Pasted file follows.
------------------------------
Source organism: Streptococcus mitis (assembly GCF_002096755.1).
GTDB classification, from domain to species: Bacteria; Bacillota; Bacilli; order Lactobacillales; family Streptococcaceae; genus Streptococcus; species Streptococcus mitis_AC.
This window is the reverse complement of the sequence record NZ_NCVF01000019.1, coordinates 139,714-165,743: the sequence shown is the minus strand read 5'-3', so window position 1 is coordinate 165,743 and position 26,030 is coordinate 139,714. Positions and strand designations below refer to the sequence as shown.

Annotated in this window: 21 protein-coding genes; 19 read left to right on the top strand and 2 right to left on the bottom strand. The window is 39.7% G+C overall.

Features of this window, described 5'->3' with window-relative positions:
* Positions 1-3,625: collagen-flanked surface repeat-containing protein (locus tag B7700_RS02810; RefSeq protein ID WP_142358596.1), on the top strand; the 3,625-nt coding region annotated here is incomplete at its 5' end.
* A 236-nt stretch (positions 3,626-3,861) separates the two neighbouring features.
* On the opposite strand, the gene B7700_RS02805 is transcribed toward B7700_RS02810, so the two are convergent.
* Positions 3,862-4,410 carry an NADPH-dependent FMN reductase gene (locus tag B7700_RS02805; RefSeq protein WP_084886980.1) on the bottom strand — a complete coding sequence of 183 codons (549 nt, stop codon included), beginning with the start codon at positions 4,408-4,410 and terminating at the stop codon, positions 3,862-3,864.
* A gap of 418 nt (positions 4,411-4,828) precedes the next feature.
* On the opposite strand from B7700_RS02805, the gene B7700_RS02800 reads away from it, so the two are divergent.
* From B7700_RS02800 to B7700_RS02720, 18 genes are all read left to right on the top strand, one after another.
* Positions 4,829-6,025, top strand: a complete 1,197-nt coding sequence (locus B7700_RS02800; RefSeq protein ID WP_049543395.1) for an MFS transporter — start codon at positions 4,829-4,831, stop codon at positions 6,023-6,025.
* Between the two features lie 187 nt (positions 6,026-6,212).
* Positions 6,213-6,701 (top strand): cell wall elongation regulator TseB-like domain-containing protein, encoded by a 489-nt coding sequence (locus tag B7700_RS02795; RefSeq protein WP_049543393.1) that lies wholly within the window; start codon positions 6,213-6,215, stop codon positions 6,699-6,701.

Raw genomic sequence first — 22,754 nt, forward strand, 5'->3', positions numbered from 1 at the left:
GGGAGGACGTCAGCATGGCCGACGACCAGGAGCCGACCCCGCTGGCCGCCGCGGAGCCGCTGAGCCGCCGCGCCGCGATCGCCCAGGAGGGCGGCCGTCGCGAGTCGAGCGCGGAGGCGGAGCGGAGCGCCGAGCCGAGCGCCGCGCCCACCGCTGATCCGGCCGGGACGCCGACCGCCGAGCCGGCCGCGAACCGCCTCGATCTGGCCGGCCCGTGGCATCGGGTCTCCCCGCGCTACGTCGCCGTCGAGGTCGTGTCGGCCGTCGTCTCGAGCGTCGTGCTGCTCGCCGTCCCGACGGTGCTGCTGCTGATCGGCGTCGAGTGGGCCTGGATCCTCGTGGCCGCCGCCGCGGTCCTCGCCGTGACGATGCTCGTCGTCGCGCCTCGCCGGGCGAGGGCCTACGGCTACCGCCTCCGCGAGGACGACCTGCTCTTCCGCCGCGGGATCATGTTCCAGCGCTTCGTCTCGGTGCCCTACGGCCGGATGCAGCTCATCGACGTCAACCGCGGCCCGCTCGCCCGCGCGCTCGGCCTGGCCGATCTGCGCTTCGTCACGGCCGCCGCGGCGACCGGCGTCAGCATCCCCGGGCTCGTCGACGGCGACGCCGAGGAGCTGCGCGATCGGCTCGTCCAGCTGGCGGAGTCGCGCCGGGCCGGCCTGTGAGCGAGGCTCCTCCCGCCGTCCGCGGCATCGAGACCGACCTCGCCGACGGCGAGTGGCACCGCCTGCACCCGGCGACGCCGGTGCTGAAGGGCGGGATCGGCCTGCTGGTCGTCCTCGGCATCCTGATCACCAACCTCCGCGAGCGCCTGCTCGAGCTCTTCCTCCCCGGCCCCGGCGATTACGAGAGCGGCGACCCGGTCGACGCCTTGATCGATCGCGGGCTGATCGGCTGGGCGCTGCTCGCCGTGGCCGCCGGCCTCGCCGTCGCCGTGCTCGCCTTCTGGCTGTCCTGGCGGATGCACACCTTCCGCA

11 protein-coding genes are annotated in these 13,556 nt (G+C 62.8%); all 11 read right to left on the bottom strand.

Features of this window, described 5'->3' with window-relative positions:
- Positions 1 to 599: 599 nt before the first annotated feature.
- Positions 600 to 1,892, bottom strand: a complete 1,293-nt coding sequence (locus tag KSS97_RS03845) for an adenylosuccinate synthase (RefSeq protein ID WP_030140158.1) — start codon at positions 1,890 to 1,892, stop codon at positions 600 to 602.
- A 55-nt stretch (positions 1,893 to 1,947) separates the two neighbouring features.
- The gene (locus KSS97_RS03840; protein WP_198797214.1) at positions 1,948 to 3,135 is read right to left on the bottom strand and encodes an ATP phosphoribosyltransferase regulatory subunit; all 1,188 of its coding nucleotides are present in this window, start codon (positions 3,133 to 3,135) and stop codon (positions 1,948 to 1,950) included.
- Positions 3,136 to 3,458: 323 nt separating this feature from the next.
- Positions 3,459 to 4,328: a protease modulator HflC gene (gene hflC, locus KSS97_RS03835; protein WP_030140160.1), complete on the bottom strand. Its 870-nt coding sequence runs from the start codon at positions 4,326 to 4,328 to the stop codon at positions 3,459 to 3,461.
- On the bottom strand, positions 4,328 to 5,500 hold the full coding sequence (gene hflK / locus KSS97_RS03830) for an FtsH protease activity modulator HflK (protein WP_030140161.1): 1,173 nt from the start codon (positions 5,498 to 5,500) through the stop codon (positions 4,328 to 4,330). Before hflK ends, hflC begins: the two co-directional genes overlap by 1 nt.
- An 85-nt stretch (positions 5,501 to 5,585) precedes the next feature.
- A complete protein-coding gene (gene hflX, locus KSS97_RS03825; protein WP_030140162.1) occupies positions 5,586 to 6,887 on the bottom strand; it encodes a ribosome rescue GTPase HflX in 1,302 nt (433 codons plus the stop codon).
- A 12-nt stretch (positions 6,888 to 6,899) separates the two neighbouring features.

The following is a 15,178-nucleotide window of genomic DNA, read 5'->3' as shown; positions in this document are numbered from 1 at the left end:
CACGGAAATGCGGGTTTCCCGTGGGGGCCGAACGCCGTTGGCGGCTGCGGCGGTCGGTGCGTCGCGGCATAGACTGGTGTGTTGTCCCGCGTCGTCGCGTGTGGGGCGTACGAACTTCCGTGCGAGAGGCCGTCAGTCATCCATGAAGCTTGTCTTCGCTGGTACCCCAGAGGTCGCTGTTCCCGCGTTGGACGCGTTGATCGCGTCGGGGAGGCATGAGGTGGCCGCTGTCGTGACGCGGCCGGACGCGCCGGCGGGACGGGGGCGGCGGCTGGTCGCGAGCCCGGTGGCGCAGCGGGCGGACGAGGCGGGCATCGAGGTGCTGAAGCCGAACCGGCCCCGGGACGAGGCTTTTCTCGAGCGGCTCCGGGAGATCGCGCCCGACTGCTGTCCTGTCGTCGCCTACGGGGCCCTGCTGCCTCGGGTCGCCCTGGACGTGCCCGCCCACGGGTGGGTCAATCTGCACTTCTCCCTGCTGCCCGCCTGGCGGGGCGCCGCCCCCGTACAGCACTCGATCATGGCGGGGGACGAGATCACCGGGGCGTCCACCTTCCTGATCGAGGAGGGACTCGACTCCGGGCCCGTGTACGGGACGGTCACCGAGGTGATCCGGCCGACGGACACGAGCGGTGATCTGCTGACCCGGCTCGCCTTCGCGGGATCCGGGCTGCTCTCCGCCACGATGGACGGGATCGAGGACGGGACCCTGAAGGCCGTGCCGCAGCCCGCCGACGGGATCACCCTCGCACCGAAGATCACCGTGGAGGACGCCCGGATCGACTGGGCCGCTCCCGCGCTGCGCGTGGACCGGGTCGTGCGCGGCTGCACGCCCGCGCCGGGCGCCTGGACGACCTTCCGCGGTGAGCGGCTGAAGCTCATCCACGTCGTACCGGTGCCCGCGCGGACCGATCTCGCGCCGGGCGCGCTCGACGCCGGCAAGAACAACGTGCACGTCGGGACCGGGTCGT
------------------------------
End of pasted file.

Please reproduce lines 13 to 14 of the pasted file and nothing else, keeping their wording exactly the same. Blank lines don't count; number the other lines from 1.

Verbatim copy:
* Positions 4,829-6,025, top strand: a complete 1,197-nt coding sequence (locus B7700_RS02800; RefSeq protein ID WP_049543395.1) for an MFS transporter — start codon at positions 4,829-4,831, stop codon at positions 6,023-6,025.
* Between the two features lie 187 nt (positions 6,026-6,212).